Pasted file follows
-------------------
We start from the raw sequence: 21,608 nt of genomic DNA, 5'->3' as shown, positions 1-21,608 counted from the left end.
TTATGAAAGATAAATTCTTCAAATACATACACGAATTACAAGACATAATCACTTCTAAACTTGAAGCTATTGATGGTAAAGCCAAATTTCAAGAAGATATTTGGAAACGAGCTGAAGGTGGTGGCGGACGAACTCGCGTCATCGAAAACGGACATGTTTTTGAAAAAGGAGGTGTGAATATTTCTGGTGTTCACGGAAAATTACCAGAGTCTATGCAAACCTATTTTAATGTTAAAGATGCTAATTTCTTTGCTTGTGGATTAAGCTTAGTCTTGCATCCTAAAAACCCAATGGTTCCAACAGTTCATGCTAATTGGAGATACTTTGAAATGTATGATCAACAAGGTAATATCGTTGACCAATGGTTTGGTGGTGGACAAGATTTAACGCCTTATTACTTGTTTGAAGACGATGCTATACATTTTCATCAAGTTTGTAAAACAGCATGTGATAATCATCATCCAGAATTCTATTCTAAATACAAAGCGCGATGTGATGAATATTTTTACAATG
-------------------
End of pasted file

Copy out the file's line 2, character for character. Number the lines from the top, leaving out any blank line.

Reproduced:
TTATGAAAGATAAATTCTTCAAATACATACACGAATTACAAGACATAATCACTTCTAAACTTGAAGCTATTGATGGTAAAGCCAAATTTCAAGAAGATATTTGGAAACGAGCTGAAGGTGGTGGCGGACGAACTCGCGTCATCGAAAACGGACATGTTTTTGAAAAAGGAGGTGTGAATATTTCTGGTGTTCACGGAAAATTACCAGAGTCTATGCAAACCTATTTTAATGTTAAAGATGCTAATTTCTTTGCTTGTGGATTAAGCTTAGTCTTGCATCCTAAAAACCCAATGGTTCCAACAGTTCATGCTAATTGGAGATACTTTGAAATGTATGATCAACAAGGTAATATCGTTGACCAATGGTTTGGTGGTGGACAAGATTTAACGCCTTATTACTTGTTTGAAGACGATGCTATACATTTTCATCAAGTTTGTAAAACAGCATGTGATAATCATCATCCAGAATTCTATTCTAAATACAAAGCGCGATGTGATGAATATTTTTACAATG